Love him or hate him, Elon Musk is not only the richest man in the world, he’s also a leading innovator in technological development, including and perhaps especially within the electric vehicle industry.
He is a serial entrepreneur who has built many successful businesses. He is the type of leader who seeks to improve the world around him, mentor others, and build a culture of success wherever he goes.
He may be best known as the co-founder of Tesla, the electric car company, but he actually got his start with X.com, which eventually became PayPal. You didn’t know that, did you? Neither did I when I first started researching this topic.
He has also started SpaceX, building rockets that he has already successfully launched into space. His vision is that these rockets and the new technology developed through their innovation will help people reach other planets. Currently, he is also a co-founder of the nonprofit research company OpenAI and is chairman for SolarCity, a company that designs solar panels.
As of May 4, 2022, his net worth is $262.3 billion. It’s a staggering number and one that is often misunderstood. No, he doesn’t have $262.3 billion in cash, but with the value of his companies, stocks, shares, investments, and more, that’s his net worth.
Anyone who wants to become successful in a business venture would do well to heed the advice of people like Elon Musk. Millions of people listened carefully whenever Steve Jobs spoke, especially when he talked about innovation, entrepreneurship, and how to succeed in business.
You would do well to do the same when it comes to Elon Musk and others like him. These are the trailblazers, the innovators, the ones who have found success, not just once by chance, but time and time again.
Yahoo! Finance published this article here, which I’m going to summarize (at least a part of it) for you now. If you truly want to be successful, these pointers from Elon Musk through the years are incredibly valuable. Pay attention. Take notes. I know I have.
Seek feedback and accept criticism.
Now, I’m not one to say you need to accept all criticism. In fact, that would be detrimental to anyone’s long-term success.
The key here is to accept constructive criticism, but again, that doesn’t mean all good criticism is constructive or all constructive criticism is good for you at this stage in your life. You need to be discerning about what you listen to and what you hold off for another day.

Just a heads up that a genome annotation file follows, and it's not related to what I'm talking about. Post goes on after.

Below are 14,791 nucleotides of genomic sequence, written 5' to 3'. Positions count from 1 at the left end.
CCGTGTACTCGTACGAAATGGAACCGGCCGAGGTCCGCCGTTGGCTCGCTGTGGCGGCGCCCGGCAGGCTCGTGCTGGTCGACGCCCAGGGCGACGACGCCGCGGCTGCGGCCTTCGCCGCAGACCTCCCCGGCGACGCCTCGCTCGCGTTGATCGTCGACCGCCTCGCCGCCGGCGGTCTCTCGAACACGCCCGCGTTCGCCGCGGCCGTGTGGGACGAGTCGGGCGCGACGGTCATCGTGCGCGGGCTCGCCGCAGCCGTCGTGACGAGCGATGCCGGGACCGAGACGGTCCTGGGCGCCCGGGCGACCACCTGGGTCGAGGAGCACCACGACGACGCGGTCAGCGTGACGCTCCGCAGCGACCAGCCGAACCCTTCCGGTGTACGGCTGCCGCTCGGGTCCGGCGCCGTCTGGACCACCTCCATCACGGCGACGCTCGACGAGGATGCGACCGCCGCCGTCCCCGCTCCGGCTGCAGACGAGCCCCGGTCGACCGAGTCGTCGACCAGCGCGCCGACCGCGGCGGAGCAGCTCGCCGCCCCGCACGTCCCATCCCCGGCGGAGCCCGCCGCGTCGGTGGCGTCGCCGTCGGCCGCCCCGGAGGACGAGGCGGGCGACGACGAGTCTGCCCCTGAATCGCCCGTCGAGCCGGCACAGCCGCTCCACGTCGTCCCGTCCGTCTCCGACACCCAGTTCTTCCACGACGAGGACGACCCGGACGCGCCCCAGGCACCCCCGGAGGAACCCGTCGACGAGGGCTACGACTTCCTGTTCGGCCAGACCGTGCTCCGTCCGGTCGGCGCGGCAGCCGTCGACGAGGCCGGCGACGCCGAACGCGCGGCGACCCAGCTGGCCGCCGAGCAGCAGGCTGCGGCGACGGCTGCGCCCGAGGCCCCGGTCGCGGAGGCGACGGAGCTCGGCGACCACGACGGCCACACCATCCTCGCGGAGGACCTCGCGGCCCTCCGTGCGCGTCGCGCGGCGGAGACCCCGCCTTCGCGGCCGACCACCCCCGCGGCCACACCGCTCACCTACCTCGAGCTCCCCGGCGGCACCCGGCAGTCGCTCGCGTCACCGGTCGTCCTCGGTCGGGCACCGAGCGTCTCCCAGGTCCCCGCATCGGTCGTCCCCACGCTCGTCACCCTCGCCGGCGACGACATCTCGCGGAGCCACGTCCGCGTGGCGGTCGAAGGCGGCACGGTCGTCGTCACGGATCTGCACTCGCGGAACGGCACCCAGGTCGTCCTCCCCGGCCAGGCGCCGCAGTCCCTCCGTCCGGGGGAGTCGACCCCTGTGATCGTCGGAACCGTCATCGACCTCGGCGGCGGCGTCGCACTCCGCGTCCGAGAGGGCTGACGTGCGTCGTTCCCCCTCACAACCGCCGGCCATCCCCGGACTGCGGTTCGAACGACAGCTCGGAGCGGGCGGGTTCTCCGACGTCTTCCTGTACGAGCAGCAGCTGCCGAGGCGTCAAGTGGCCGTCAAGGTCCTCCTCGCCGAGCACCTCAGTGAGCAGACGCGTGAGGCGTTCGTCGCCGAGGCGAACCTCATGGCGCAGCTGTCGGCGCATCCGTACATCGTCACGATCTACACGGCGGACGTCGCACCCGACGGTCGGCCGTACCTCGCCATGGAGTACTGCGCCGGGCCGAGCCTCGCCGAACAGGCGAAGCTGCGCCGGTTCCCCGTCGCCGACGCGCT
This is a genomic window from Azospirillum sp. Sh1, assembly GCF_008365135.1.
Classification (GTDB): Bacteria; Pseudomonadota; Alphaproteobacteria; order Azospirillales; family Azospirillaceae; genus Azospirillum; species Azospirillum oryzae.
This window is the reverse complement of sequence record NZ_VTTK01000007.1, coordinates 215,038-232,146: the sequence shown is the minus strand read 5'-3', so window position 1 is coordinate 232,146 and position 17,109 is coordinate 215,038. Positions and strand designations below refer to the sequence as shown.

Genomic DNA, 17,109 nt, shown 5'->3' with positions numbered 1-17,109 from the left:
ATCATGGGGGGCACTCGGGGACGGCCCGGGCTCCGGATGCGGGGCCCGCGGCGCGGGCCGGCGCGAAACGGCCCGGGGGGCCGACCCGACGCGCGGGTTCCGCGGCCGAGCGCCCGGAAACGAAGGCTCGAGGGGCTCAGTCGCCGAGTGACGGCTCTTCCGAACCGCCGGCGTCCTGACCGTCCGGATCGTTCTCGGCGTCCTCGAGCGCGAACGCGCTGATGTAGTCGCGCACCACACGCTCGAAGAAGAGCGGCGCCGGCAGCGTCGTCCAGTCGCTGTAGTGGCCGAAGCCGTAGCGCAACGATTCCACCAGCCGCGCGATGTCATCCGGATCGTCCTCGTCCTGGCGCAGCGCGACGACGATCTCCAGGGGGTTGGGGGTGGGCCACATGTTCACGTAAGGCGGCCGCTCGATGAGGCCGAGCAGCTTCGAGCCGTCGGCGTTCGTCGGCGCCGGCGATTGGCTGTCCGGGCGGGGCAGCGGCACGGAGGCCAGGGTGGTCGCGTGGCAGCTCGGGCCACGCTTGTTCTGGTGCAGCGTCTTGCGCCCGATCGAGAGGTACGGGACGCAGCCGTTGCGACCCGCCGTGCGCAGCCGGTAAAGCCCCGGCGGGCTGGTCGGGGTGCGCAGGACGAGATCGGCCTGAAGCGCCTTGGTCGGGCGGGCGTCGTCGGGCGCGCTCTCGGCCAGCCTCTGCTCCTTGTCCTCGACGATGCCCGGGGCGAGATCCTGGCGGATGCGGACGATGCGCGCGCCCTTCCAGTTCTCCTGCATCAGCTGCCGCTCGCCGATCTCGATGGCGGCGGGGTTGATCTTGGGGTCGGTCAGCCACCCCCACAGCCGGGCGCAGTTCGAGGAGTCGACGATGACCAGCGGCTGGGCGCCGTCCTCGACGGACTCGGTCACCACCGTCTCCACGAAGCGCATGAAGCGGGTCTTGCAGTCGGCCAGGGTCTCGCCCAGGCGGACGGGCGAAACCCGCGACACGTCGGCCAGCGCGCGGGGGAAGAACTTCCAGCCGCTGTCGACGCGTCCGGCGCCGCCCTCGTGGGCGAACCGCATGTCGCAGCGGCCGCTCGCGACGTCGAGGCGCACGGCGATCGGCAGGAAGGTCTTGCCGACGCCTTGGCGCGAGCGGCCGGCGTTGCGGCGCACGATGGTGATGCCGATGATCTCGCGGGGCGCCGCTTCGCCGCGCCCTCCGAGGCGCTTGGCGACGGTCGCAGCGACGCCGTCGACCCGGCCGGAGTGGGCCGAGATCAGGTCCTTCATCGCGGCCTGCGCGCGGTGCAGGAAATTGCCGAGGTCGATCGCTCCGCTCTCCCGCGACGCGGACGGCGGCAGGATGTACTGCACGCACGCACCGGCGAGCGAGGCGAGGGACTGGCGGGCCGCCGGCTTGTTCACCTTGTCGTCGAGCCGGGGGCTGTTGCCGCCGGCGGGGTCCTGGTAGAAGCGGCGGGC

Let me tell you a brief story. I have a friend who is a writer. Growing up in New York, he lived about 60 miles north of Manhattan. He wasn’t a “city” person (by any stretch of the imagination), but as an adult and when he left music behind (or was about to) to pursue his personal writing, he applied to and joined a couple of professional writer’s critique groups in Manhattan.
These are serious groups, ones that auditioned potential members. My friend had to pay monthly membership fees, carefully read and critique work presented every other week, and show up consistently.
He would take the train in, walk 10 or 15 blocks to get to the meeting place, offer his critique to different writers, and listen to the critique and feedback of others.
Over time, though, he began to feel lost. He was starting to receive five different opinions about the same aspects of his writing, and this was consistent through everything he was putting out there.
One person would say, “I really like this part, but this other part seemed to lack the right emotion.” The next person would say, “No, I didn’t like this part, but that other part was spot on.”
Imagine what would happen if you kept hearing opposing critiques and feedback about the same exact things. You end up trying to please everyone. My friend found himself doing that and what happened was he lost his writing voice.
Not only that, he lost his passion for it. He almost walked away from writing for good, and that would’ve been a tragedy because his stories are powerful, his books draw you in, and his skills are really top-notch.
As an entrepreneur, it is a great idea to go out and seek feedback, but make sure the people you want feedback from have something valuable to offer. They should have experience as entrepreneurs themselves. It’s best to rely on successful business leaders and not just mom and dad or your brother or sister who might work for a local college, for example.
When you start receiving constructive criticism, evaluate it from a distance. Don’t respond and don’t think on it right away. Let it sit for a while. A few days or maybe a week or two later, draw that constructive criticism out and evaluate it openly and honestly.
And remember, if you start to recognize a pattern of conflicting constructive criticism or feedback where one person thinks you’re doing a great job with this area and another thinks you’re missing the mark and another thinks you’re completely turned around, it may be best to simply set that aside and forget about it.
You’re probably doing just fine.
But, if the feedback and constructive criticism you receive is consistent, that’s a point worth listening to.
Be willing to get down in the trenches.